Cranky, Cranky Post About People Who Don’t Think Before They Write

February 12th, 2008 · 8 Comments
by Kassia Krozser

Way back in the day, I was all hot diggety dog (is there a correct spelling for diggety?) about defenders of traditional media dismissing the blogosphere as nothing but a bunch of noise. Since even I can hit prey when shooting fish in a barrel, the sport of exposing holes in logic grew wearisome. I get sucked back into the fray from time to time — sheer ignorance should not go unremarked — but I let most of it pass me by.

Recently I linked to an article that I retitled “On Conclusions Without Proof”. It was typical article that suggested that bloggers are simply better suited to reactionary writing. Bloggers, or maybe blogs, the distinction not quite clear in the article (and the distinction, while not critical, is something worth exploring), simply are not capable of “…lengthy reflection and slow maturation” when it comes to exploring ideas.

Lordy, you have to wonder what sort of vendetta William Skidelsky’s editors have against him — surely that is the only reason they would allow him to write such drivel without proper editorial counsel. The article, first published in ”’Prospect Magazine”’ (public service: people at Prospect, there’s something weird going on with your security certificates), ostensibly discussed the decline of literary criticism in newspapers. By decline I mean lack of column inches, not the lack of quality (though I have strong suspicions that there is a quality issue at the root of this development).

While there are many types of blogs — what started as a type of online diary has matured into an entire entity with sets and subsets — I am primarily interested in those blogs that discuss literature (in the broadest sense of the term) in the text format. Videoblogs and podcasts and photo blogs are other animals, though they provide equal service to the cause. The blogs that I am discussing range from “hey I read this book” types to long thoughtful discourse about literary issues.

A typical literary review has sections: reviews, critical analysis, short thoughts on books, short thoughts on the industry, a calendar of events, and advertising. Mix and match to create your own literary review. Some blogs also mirror this all-encompassing approach to literary information. Others focus intently on single topics, be it a genre or region or aspect of the publishing world. Still others find a type of middle ground. Given the general funding level of the average blog, it makes perfect sense that one would focus on an area that inspires passion and interest in the author. Sure, it might take several sites to achieve what is accomplished in the more compact confines of a newspaper, but that’s how life goes.

With this diversity of options comes diversity of perspective. Man, you gotta love diverse perspectives. Individual voices. Writers who don’t answer to higher corporate gods. Once upon a time, and I wildly paraphrase the discussion, author par excellence Tod Goldberg reminded me that the editor of a newspaper review section was free to impose his or her vision on the publication. While I still believe that a more populist approach would better serve the larger entity — the newspaper as a whole — I concede that editorial vision is the right of the editor (knowing, of course, that editors answer to their own masters).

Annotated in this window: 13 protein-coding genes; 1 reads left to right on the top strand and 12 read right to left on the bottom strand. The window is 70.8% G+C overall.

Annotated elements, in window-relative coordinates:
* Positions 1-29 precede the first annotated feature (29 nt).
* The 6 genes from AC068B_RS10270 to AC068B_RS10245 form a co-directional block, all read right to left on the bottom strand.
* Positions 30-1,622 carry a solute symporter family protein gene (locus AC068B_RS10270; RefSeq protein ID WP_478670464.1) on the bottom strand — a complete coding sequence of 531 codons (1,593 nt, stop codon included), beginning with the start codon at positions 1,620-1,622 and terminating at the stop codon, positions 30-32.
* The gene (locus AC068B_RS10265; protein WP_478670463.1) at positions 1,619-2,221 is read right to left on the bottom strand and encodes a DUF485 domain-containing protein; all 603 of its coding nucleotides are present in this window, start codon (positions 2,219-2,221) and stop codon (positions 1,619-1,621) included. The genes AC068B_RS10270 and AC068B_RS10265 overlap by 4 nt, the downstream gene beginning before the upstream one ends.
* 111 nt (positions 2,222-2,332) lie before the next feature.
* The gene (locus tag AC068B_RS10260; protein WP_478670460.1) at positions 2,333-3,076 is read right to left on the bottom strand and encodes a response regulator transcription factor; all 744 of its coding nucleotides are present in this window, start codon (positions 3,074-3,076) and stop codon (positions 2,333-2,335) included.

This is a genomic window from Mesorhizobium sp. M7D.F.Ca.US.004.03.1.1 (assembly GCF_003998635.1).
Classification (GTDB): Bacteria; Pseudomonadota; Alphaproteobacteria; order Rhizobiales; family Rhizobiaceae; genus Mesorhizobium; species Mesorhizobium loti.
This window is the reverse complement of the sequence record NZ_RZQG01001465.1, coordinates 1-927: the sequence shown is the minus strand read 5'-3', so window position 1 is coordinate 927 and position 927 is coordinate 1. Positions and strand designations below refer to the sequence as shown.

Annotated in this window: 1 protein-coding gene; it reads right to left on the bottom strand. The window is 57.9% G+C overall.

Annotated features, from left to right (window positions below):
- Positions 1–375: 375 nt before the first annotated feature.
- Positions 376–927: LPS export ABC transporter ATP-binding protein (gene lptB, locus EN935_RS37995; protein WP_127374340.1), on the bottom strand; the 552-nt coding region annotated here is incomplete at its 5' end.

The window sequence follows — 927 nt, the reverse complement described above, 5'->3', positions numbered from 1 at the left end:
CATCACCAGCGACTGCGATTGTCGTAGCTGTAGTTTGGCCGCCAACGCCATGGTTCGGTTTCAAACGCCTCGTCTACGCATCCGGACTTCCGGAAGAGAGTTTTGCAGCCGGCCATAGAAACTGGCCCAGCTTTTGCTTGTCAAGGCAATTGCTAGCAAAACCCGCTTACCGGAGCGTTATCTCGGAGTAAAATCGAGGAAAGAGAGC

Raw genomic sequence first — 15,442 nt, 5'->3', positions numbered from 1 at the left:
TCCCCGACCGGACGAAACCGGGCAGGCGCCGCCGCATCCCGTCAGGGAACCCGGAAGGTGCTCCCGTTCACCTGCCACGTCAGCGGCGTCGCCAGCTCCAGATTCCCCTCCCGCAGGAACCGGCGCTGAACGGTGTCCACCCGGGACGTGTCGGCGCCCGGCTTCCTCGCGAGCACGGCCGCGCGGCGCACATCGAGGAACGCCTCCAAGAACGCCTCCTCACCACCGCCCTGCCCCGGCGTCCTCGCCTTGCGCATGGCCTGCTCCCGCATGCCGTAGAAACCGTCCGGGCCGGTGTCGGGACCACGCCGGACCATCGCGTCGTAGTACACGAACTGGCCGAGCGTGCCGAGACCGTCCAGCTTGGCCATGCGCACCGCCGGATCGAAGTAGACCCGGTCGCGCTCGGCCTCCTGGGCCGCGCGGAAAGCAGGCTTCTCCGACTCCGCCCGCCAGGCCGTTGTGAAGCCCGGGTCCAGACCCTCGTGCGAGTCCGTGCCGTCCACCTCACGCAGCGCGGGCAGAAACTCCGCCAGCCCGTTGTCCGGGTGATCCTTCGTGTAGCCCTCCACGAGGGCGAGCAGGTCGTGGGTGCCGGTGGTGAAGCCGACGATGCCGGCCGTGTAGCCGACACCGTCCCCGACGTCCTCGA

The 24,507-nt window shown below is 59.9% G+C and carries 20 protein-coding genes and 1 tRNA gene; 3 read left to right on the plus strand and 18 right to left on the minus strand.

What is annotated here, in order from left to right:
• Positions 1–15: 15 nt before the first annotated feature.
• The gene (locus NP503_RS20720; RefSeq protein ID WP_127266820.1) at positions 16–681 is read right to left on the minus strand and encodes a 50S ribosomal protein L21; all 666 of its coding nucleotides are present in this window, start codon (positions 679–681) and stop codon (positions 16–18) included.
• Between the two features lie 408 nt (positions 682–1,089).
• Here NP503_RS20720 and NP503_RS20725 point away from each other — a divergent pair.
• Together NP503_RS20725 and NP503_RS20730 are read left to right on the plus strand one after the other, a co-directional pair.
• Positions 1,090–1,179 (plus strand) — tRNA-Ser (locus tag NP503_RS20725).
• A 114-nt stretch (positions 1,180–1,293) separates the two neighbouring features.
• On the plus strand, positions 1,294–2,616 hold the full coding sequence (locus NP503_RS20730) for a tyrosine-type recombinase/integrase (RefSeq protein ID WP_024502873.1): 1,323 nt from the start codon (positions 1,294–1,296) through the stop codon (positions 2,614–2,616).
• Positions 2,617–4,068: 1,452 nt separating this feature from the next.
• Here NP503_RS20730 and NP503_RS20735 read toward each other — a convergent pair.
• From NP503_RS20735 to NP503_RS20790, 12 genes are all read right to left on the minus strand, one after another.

This means that traditional print publications are held hostage to a set of mores that change only when leadership changes. The editor chooses the direction. The editor has final say in what is reviewed and not reviewed. In Skidelsky’s piece, he seems to revel in the decision of one publication’s assertion to author Susan Hill that

“no book either published or written by you will in future be reviewed on our literary pages.”

It is a right, of course, of the editorial staff to make this decision. These decisions are made all the time; it is a fact that far more books are published than reviewed. The effect on the literary discussion is that it is often limited — to the taste of those at the top. Whether or not these editorial choices serve the community at large is seemingly irrelevant…until that moment when pages are cut due to financial concerns. While it is all very well and good to support literary criticism at cocktail parties, publishing — all publishing — is a business. No traditional print venue, and some online entities, will continue to support a loss leader forever.

Blogs, and more particularly bloggers, are filling the wide gap between this editorial vision and the desires of the community. The New York Times famously neglected the female voice when it came to analyzing literature (they have made some significant improvement these past few years). The Los Angeles Times remains infatuated with books about old and new Hollywood with a smattering of California history for those who want to look beyond the mission. Both of these publications have limited themselves and their audiences.

It remains to be seen how long the NYTBR will exist in its current format and size. Being an industry paper — a sort of ”’Variety”’ if you will — gives it an edge, but dollars are dollars and all publications of a certain type of business model must appear before the budget committee at some point in time. If you are not financially sustainable, then you must provide a service to the community, a service they desire to the point where the financial model doesn’t matter so much (or, perhaps, where they will withdraw financial support if they lose this service).

I apologize for being so crass in discussing the economic realities at play. Publishing — books and newspapers — has not been a gentleman’s game for many decades now. The powers that be have different priorities. This isn’t a new reality. It is simply becoming increasingly apparent to those who never really paid attention in the past.